Can America Find Order?
A principal difficulty in writing significant social history is the necessity to harmonize certain diverse elements: the descriptive, or exposition of historical events, and the formal, or intellectual reconstruction of those events for finding synthetic form and understanding in social development. Many social histories veer markedly in the direction of recounting the minutiae of events, and neglect formal analysis; others, preoccupied with the formal or synthetic, are given to wrenching the raw stuff of history into an a priori frame.
A social history of extraordinary balance has been contributed by Professor Rowland Berthoff, who sets out both to describe and to understand what are essentially the Gemeinschaft and Gesellschaft elements in the maturing of American society. What Dr. Berthoff seeks and finds are the configurations of social order in the American experience, an order which he approaches with the perspective and sensitivity of the disciplined historical commentator, rather than with the attitudes of the philosopher.
Rowland Berthoff does not provide us with a “theory” of social order; instead, he speculates about the formative cultural factors that have permeated and shaped the often restless and seemingly spontaneous course of American social metamorphosis. Indeed, he finds in the American historical experience more factors conducive to stability and order than do many of his historical colleagues—elements that stem from the persistence of traditional and intellectual currents often underemphasized by historians content to examine the more superficial character of the social environment.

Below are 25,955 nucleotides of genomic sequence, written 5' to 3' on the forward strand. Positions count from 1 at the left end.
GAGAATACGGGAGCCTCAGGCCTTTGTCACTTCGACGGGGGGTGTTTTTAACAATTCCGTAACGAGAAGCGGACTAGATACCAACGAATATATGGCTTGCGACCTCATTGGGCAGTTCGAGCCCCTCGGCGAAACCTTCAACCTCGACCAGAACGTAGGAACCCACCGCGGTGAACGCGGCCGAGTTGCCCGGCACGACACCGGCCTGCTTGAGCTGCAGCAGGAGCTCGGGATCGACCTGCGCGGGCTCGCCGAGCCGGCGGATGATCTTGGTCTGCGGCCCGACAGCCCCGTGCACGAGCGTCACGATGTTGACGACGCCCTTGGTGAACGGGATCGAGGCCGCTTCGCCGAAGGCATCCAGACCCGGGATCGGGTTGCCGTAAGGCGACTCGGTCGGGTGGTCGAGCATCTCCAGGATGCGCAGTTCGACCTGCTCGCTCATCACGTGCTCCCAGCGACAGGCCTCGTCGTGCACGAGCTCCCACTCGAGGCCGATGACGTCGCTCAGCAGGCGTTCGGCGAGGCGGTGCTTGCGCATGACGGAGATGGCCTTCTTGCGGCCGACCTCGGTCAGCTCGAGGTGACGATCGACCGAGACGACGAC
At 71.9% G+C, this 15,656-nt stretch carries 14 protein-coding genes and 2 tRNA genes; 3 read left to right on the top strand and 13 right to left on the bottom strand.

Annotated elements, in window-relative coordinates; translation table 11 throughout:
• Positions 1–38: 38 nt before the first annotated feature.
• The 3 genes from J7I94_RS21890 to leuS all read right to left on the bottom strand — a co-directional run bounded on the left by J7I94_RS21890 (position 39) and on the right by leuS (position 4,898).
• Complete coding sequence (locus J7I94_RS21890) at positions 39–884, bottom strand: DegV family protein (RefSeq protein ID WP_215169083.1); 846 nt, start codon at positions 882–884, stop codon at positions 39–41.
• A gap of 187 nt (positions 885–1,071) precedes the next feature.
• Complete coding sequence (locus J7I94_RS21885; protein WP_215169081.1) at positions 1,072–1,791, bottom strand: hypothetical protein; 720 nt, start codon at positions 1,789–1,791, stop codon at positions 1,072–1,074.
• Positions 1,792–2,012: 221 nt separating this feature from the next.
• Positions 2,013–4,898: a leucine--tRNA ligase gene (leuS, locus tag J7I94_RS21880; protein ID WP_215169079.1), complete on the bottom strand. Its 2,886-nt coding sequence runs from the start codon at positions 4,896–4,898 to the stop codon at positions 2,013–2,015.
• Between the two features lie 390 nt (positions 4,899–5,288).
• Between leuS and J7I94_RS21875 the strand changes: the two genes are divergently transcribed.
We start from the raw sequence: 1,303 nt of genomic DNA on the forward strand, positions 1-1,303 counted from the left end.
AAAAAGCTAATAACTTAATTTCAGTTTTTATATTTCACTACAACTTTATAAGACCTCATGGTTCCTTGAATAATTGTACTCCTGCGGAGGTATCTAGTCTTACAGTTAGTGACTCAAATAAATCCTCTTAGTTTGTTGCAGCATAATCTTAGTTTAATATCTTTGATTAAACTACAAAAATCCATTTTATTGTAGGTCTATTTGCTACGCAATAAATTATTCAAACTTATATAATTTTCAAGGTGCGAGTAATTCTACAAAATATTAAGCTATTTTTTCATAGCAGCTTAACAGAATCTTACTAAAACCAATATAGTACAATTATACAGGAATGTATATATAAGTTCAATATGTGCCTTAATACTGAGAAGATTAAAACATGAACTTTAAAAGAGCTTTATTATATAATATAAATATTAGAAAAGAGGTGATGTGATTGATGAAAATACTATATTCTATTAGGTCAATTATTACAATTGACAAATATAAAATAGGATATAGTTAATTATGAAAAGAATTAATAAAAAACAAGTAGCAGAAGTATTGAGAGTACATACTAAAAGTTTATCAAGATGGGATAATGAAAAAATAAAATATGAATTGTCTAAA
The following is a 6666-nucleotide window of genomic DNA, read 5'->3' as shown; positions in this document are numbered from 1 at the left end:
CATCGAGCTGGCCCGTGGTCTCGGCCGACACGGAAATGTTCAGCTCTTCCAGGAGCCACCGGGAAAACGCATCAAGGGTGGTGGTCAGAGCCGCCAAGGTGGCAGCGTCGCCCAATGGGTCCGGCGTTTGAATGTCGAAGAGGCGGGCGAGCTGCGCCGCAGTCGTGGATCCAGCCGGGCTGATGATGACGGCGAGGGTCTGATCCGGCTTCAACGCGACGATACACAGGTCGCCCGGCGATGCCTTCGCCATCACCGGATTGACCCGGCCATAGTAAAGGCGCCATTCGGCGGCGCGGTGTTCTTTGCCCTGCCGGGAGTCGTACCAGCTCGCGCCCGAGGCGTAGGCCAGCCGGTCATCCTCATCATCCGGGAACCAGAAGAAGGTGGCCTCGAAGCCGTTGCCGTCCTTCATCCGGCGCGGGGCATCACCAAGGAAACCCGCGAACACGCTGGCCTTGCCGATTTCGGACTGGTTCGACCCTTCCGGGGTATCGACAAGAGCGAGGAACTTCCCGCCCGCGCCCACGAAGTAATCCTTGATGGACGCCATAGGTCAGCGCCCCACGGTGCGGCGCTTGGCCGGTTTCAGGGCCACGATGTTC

It is to the colonial period that Professor Berthoff turns to discover many of the elemental factors in historical developments; and, in turn, this era reveals itself as a period fortuitously structured by traditional values, a recognition of the objective character of the social order, and a considerable restraint upon the rapaciousness of individual motivation. Tracing its roots, indeed, into European feudalism, Professor Berthoff argues that the colonial period exhibited, at once, a commendable stability and a rudimentary grasp of human equality that was substantially debauched by the individualistic excesses of the nineteenth century. He writes: